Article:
(e) Thereafter, with the rod 71 being maintained in alignment with the mechanical axis of the leg, the housing 21 is further moved proximally or distally until such time as the sliding intercondylar notch pin 50 is properly seated within the intercondylar notch of the distal femur.
(f) With the above steps having been accomplished, pins are driven into the rotating rod 29 as shown in FIG. 1 to at least partially fixate the position of the resector housing 21 with respect to the distal femur. With the pins 39 having been driven in through the openings in the rotating rod 29, the rotation of the rotating rod 29 with respect to the resector housing 21 will allow the bottom surface 41 thereof to be adjusted in its orientation so that it lies completely flush against the surface 11 which has been filed in the anterior femoral cortex of the distal femur.
(g) With this having been accomplished, the rod 71 may be pivoted upwardly away from the resector housing 21 to expose the opening 45 in the proximal end of the leg 27 of the resector housing 21. With the rod 71 having been so pivoted, a further pin 47 (FIG. 2) may be driven through the opening 45 and into the femur to thereby fix the position of the resector housing 21 on the distal femur at at least 3 points.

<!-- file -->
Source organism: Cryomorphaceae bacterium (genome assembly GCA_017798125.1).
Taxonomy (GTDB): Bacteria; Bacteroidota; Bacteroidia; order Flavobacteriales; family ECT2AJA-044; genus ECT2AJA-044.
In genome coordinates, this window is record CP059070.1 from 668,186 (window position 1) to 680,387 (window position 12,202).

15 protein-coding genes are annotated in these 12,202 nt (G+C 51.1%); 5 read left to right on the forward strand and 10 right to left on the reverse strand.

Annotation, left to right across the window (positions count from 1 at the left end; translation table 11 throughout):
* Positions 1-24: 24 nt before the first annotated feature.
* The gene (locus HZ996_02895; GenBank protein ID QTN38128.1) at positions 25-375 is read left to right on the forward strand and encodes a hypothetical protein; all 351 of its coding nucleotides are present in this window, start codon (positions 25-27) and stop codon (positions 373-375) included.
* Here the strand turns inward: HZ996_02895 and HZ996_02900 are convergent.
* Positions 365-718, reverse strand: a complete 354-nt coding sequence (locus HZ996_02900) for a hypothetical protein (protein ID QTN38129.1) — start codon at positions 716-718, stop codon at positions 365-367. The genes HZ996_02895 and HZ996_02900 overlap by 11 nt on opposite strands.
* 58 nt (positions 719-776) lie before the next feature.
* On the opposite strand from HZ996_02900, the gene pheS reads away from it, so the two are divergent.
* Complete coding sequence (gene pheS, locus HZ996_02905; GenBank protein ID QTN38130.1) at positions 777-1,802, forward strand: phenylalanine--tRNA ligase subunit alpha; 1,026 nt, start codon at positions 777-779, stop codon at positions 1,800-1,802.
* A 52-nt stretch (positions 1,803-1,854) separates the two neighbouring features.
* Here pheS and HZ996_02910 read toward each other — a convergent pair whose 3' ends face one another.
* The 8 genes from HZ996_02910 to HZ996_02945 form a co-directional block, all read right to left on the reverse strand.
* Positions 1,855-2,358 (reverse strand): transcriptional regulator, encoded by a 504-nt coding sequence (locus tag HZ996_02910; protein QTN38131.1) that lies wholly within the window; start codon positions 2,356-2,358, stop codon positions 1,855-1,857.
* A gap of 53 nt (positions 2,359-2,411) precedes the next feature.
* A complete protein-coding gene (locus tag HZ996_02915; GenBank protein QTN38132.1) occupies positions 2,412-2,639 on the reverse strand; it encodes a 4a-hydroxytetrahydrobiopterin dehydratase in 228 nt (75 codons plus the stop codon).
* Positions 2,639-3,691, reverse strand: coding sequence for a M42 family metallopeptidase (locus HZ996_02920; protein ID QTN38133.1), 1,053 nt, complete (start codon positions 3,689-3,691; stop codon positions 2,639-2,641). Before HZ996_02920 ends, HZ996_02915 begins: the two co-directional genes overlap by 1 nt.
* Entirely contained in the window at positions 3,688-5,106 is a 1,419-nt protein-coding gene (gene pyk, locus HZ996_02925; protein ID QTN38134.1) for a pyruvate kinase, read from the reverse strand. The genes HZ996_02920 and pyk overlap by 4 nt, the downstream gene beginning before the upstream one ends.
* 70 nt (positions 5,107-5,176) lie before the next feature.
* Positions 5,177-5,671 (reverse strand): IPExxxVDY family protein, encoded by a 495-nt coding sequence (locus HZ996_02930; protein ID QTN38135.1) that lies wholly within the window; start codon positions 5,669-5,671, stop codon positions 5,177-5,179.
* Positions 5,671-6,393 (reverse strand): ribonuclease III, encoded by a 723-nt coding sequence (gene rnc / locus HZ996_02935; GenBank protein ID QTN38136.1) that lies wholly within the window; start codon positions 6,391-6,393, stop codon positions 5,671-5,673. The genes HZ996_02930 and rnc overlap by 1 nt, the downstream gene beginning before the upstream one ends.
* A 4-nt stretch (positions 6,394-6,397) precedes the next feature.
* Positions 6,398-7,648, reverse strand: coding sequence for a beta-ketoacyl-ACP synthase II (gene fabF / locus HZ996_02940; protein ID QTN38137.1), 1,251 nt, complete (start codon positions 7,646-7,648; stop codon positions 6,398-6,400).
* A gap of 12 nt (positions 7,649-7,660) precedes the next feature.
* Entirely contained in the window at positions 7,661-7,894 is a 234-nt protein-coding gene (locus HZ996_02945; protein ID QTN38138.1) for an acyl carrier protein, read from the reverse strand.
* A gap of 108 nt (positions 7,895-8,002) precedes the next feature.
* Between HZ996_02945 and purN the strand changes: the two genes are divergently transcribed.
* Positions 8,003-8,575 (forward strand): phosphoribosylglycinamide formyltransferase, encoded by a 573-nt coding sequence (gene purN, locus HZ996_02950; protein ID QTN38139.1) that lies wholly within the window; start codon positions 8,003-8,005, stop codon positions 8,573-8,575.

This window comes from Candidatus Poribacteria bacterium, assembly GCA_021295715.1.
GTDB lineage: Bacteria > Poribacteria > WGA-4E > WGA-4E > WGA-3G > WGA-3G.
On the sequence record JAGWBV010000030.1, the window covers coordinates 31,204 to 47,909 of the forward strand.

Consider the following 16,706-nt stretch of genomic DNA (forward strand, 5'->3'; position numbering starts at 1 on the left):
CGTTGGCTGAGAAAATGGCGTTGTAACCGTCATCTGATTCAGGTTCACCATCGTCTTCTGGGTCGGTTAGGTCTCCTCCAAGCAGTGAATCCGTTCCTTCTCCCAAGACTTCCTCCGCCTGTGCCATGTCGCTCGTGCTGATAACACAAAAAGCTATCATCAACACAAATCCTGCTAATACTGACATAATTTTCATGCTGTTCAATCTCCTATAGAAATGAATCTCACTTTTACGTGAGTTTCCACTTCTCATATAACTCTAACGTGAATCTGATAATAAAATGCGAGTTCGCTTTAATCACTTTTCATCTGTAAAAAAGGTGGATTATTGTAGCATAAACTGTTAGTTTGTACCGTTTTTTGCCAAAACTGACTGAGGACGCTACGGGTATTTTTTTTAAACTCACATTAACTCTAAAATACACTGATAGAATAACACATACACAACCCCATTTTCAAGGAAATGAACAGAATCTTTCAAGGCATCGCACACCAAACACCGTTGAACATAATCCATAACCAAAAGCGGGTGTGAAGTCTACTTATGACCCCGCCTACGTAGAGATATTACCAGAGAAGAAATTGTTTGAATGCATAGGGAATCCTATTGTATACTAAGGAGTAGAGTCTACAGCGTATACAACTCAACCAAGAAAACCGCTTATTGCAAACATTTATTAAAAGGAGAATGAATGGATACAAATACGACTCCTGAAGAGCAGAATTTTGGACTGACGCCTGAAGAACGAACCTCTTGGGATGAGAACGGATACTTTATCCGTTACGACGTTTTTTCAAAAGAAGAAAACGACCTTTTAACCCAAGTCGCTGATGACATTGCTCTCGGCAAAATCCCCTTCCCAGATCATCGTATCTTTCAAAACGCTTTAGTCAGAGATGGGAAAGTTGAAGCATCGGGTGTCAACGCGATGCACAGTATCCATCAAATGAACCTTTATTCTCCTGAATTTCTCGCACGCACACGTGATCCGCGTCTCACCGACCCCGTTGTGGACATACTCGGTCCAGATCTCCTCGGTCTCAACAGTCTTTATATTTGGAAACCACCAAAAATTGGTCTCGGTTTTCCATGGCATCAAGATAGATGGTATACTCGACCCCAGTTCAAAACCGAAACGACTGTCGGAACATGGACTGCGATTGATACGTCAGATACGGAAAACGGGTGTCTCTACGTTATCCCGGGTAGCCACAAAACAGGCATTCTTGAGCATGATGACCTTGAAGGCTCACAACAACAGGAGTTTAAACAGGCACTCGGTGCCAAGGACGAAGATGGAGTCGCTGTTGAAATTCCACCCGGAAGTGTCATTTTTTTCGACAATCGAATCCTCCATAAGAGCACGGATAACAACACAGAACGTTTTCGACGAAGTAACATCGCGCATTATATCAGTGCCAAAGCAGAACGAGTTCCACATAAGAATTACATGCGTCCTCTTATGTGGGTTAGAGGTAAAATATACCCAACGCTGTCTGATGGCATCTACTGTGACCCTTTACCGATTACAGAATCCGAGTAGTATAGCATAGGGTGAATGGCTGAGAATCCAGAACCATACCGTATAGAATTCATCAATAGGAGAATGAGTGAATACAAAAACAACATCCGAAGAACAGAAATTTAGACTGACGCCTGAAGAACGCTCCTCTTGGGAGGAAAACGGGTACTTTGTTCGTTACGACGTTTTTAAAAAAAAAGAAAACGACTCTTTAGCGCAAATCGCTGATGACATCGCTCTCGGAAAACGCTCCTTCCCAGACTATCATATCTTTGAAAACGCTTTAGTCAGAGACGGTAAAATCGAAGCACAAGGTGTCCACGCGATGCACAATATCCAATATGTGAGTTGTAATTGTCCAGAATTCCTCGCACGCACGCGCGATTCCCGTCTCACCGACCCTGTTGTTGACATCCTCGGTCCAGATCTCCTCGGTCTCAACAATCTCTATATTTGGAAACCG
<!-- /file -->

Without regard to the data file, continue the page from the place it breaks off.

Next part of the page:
(h) With the pin having been driven through the opening 45, the femoral alignment guide/rod 70 may be removed from the resector housing 21 by lifting the plate 81 thereof from the slot 25 of the resector 20.
(i) Thereafter, a cutting instrument may be inserted through the slot 26 of the resector 20 and may be operated in a manner well known to those skilled in the art to slice off the distal end 15 (FIG. 5) of the femur.
(j) Thereafter, the additional procedures which are necessary to install a distal femoral prosthesis are carried out. These procedures do not form a part of the present invention.
Accordingly, an invention has been disclosed in terms of a method of operating and the instruments used to perform the method. Of course, various modifications alterations and changes in the methods and instruments may be contemplated by those skilled in the art without departing from the intended spirit and scope of the present invention. Accordingly, it is intended that the present invention only be limited by the terms of the appended claims.
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|Apr 29, 1992||REMI||Maintenance fee reminder mailed|
|Jun 11, 1992||FPAY||Fee payment|
Year of fee payment: 4
|Jun 11, 1992||SULP||Surcharge for late payment|
|May 7, 1996||REMI||Maintenance fee reminder mailed|
|Sep 29, 1996||LAPS||Lapse for failure to pay maintenance fees|
|Dec 10, 1996||FP||Expired due to failure to pay maintenance fee|
Effective date: 19961002